I have always described The Dark Side of the Earth as a fantasy film, but technically it’s science fiction because it purports to provide scientific explanations for all the extraordinary goings-on. Some science fiction, typically “hard” sci-fi, as it’s known, is fairly realistic in this regard, basing its technology on projections by futurists. At the other end of the scale comes Doctor Who Science. Don’t get me wrong – I love Doctor Who and have done since I was eight – but the technobabble rarely stands up to any scrutiny. Commonly the Doctor uses a metaphor, ostensibly to clarify things for the companion, but the real purpose is to say, “Here is a chain of logic which you know from your everyday lives. Since it works in your everyday life, it must also work when applied to a random bunch of crazy space things.”
The Dark Side of the Earth, for better or worse, subscribes to this methodology. It’s a delicate balancing act, trying to come up with science which you know is bollocks, but has just enough truth in it to (a) suspend the viewer’s disbelief and (b) help the viewer understand the rules of the world you’re creating. You’re relying on people’s ignorance to a certain extent, which is something that can work both for and against you.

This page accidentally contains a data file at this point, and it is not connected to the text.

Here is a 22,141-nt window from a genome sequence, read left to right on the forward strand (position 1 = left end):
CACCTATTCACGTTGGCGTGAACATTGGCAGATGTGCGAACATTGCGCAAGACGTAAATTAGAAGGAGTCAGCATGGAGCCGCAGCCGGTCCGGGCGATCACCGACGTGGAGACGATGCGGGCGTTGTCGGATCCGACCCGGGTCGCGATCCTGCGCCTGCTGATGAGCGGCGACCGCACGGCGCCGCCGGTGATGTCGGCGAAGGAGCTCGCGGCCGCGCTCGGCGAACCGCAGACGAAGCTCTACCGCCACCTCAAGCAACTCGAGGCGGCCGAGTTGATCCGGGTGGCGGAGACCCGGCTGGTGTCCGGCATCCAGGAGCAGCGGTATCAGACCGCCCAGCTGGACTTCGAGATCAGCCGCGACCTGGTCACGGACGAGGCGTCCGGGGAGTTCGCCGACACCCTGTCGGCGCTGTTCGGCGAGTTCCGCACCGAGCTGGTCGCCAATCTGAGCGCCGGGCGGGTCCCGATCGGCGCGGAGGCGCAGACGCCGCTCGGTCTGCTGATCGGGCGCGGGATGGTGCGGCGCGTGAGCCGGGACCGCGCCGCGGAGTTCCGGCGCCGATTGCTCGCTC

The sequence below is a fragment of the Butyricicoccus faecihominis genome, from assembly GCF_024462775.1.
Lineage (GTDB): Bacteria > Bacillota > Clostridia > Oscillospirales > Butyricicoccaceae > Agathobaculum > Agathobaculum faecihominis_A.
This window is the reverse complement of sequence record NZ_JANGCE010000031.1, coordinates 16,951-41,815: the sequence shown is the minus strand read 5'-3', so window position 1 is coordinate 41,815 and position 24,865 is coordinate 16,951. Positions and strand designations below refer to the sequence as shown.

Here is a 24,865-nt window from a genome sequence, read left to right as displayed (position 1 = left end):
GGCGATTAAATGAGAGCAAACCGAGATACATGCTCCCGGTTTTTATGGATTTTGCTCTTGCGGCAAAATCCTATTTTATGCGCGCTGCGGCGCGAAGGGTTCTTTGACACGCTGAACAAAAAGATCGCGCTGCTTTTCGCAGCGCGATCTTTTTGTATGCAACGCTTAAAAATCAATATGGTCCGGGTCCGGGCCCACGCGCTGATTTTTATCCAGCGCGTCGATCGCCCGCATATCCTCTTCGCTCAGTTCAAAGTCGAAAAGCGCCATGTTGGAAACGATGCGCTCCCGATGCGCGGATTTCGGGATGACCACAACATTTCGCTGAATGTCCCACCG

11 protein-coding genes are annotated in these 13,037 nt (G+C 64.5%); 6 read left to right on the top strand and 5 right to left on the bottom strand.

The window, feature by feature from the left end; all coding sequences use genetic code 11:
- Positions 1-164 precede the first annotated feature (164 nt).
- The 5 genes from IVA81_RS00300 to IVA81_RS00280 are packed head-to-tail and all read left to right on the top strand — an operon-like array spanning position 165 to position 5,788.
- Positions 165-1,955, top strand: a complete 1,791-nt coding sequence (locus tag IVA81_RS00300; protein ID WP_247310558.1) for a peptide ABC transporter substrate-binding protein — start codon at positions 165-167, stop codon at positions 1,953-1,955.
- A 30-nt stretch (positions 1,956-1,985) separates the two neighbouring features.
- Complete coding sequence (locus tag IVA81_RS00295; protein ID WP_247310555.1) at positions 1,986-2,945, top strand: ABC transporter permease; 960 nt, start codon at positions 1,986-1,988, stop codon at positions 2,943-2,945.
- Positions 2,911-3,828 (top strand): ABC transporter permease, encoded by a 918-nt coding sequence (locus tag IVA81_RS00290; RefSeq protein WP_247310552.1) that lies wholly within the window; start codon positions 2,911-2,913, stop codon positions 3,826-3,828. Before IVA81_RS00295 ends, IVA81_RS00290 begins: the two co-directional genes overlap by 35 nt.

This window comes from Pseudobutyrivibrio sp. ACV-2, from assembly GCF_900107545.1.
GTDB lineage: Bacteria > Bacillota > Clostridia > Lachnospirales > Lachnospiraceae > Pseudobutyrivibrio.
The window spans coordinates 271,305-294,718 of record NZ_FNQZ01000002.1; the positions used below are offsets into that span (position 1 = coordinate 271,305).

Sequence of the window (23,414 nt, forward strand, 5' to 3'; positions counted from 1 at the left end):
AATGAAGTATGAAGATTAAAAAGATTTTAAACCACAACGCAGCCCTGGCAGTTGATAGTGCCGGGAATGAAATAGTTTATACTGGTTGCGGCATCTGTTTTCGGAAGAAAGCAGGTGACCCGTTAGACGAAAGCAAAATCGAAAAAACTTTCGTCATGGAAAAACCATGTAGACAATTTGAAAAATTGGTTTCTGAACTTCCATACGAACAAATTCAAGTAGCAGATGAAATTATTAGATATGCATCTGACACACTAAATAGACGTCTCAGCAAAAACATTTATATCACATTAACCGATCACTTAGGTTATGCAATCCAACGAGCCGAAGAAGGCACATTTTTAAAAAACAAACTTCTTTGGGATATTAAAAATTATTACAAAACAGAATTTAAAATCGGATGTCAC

Way back in my very first posting on this blog I talked about the popular misconception that gravity is caused by the earth’s rotation. I have no doubt that, if the film does get made and widely released, many ignorant people will brand it unrealistic because gravity doesn’t disappear when the world stops spinning. (Indeed, one script report has already done exactly this.) So there it’s working against me.
But in other places it might be useful. For example, the script offers its own explanation of why the earth spins. In reality, it spins because of the way gravity drew the cosmic dust together when the solar system formed, but a lot of people don’t know that, and I think I’ve put just enough real science into my fake explanation that those people will buy it, and hopefully everyone else will suspend disbelief enough to accept it and enjoy the film.
And as for the people that think time will stop if the earth stops turning, well… you really didn’t understand Superman: The Movie at all, did you?
It’s that time of year again – Cannes is on the horizon. If I’m going to go this year, I need to do it for less money than it’s cost me in the past. If you saw my Cannes vlogs last year, you may recall I said it costs about UKP1,000 to attend the festival: UKP100 for your flight, UKP400 for your hotel, UKP250 for your Market Pass and the rest goes on food, transfers and incidentals. So how can I get these numbers down?